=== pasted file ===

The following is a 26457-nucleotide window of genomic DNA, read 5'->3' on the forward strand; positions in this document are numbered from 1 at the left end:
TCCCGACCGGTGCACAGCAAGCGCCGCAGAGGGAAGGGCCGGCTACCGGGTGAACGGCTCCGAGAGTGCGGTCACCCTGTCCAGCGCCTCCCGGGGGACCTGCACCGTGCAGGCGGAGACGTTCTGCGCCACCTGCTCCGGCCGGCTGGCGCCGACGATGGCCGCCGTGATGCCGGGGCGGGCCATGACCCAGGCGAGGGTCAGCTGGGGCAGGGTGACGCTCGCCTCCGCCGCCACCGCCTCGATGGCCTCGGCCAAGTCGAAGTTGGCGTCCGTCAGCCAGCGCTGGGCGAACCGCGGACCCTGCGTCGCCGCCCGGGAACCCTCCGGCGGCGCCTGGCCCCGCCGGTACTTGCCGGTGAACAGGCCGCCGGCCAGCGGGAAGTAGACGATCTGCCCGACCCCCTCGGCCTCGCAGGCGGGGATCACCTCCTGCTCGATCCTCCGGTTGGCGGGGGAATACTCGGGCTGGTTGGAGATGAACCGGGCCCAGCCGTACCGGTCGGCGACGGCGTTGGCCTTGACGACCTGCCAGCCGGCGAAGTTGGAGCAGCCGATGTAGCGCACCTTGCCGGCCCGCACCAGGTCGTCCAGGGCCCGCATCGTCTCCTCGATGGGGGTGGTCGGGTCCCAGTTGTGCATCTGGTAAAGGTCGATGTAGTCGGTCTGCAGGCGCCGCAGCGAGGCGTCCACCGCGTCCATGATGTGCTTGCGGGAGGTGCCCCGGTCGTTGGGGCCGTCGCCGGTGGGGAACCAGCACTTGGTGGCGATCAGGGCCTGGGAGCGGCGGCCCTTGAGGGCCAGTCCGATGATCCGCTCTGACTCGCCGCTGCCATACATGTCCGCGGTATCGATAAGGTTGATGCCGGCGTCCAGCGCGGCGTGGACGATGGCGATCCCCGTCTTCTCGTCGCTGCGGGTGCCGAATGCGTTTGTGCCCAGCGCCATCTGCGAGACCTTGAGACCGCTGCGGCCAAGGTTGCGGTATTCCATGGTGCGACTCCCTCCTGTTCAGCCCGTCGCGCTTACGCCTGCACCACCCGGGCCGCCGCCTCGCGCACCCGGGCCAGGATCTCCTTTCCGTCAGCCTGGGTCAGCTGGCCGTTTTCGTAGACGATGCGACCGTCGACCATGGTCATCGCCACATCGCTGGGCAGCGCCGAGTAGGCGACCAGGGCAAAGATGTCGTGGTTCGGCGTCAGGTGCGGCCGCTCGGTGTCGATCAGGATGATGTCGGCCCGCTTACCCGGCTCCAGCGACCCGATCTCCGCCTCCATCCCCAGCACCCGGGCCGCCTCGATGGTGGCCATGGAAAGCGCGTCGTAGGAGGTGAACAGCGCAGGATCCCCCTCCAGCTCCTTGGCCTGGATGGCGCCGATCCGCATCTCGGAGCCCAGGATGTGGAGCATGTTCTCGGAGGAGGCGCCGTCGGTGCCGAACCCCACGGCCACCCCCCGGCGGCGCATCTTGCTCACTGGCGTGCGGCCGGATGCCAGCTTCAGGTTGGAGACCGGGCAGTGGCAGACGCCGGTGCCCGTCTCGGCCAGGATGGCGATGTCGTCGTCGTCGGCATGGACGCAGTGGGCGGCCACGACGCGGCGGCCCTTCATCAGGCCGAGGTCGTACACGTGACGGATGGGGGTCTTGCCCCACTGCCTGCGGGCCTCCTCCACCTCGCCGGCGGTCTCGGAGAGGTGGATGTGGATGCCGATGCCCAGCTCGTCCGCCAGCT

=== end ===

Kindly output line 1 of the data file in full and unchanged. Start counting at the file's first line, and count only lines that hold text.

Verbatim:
The following is a 26457-nucleotide window of genomic DNA, read 5'->3' on the forward strand; positions in this document are numbered from 1 at the left end: